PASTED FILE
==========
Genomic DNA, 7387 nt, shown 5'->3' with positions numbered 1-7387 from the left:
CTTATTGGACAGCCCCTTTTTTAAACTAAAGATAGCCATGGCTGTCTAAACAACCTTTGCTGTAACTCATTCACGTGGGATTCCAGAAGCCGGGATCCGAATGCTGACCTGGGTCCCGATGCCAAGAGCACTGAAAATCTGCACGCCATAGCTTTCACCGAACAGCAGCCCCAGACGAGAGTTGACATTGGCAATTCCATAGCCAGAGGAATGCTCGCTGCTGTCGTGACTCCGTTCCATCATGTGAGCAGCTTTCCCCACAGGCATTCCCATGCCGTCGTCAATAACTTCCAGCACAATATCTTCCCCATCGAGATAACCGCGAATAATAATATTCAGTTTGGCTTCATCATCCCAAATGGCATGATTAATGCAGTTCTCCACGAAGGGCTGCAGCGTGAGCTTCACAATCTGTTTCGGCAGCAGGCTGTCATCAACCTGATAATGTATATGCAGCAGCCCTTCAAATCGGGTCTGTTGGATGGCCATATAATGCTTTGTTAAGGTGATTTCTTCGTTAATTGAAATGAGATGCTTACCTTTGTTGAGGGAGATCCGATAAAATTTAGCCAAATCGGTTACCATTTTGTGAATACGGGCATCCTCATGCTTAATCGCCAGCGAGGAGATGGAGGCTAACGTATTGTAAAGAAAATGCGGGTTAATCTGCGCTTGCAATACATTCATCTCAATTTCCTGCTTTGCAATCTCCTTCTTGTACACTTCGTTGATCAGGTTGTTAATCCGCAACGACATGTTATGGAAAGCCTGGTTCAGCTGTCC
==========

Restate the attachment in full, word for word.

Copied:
Genomic DNA, 7387 nt, shown 5'->3' with positions numbered 1-7387 from the left:
CTTATTGGACAGCCCCTTTTTTAAACTAAAGATAGCCATGGCTGTCTAAACAACCTTTGCTGTAACTCATTCACGTGGGATTCCAGAAGCCGGGATCCGAATGCTGACCTGGGTCCCGATGCCAAGAGCACTGAAAATCTGCACGCCATAGCTTTCACCGAACAGCAGCCCCAGACGAGAGTTGACATTGGCAATTCCATAGCCAGAGGAATGCTCGCTGCTGTCGTGACTCCGTTCCATCATGTGAGCAGCTTTCCCCACAGGCATTCCCATGCCGTCGTCAATAACTTCCAGCACAATATCTTCCCCATCGAGATAACCGCGAATAATAATATTCAGTTTGGCTTCATCATCCCAAATGGCATGATTAATGCAGTTCTCCACGAAGGGCTGCAGCGTGAGCTTCACAATCTGTTTCGGCAGCAGGCTGTCATCAACCTGATAATGTATATGCAGCAGCCCTTCAAATCGGGTCTGTTGGATGGCCATATAATGCTTTGTTAAGGTGATTTCTTCGTTAATTGAAATGAGATGCTTACCTTTGTTGAGGGAGATCCGATAAAATTTAGCCAAATCGGTTACCATTTTGTGAATACGGGCATCCTCATGCTTAATCGCCAGCGAGGAGATGGAGGCTAACGTATTGTAAAGAAAATGCGGGTTAATCTGCGCTTGCAATACATTCATCTCAATTTCCTGCTTTGCAATCTCCTTCTTGTACACTTCGTTGATCAGGTTGTTAATCCGCAACGACATGTTATGGAAAGCCTGGTTCAGCTGTCC